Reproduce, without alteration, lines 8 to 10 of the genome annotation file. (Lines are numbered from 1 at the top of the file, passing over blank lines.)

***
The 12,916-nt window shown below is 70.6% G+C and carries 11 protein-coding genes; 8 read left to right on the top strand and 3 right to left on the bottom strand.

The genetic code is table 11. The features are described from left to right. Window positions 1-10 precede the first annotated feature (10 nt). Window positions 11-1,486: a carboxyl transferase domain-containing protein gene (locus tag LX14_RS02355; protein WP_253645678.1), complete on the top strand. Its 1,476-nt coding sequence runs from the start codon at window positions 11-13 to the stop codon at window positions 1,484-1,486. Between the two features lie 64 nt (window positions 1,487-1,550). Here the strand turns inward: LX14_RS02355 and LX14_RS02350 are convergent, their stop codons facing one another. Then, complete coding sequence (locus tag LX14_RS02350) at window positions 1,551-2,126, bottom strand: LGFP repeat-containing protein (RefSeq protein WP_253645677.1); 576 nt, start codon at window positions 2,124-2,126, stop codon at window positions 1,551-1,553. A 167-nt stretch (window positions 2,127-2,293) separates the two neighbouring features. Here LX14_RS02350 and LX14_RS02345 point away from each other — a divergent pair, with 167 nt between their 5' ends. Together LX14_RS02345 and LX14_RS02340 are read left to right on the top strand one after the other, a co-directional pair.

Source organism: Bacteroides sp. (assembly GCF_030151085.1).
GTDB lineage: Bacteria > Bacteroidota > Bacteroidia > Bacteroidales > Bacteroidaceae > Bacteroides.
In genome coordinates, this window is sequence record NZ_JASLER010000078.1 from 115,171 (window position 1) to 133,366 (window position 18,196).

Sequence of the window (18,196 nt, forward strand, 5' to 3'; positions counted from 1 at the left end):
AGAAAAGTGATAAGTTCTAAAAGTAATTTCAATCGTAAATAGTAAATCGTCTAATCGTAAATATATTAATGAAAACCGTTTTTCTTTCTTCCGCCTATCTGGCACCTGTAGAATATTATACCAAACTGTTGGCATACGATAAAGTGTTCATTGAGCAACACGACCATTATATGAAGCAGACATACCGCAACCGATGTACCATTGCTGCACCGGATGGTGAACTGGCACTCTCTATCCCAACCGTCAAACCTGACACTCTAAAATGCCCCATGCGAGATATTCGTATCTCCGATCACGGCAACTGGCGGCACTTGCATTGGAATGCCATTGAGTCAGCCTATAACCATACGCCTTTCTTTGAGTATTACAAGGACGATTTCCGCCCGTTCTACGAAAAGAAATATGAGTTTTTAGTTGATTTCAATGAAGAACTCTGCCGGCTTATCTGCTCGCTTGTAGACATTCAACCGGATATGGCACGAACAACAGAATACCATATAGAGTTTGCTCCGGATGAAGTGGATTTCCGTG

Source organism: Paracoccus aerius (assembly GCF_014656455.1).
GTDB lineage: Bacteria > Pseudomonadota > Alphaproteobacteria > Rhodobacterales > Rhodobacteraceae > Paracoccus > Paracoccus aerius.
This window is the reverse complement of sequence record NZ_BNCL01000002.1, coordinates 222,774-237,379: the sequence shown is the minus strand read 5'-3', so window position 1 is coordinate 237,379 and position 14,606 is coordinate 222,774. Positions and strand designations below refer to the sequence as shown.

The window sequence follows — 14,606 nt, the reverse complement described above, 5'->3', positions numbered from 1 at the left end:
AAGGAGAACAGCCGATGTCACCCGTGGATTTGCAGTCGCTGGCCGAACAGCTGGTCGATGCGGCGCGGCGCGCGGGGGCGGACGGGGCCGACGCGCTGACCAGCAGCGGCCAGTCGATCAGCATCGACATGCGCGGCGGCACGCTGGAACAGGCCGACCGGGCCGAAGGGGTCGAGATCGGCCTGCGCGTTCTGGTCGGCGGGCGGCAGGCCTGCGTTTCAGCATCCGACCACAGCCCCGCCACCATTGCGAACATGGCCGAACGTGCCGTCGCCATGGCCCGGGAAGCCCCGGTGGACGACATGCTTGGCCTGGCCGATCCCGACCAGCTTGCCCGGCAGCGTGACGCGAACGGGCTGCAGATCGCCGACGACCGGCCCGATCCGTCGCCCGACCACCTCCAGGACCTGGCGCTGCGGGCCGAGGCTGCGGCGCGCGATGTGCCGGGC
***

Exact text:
Source organism: Paracoccus aerius (assembly GCF_014656455.1).
GTDB lineage: Bacteria > Pseudomonadota > Alphaproteobacteria > Rhodobacterales > Rhodobacteraceae > Paracoccus > Paracoccus aerius.
This window is the reverse complement of sequence record NZ_BNCL01000002.1, coordinates 222,774-237,379: the sequence shown is the minus strand read 5'-3', so window position 1 is coordinate 237,379 and position 14,606 is coordinate 222,774. Positions and strand designations below refer to the sequence as shown.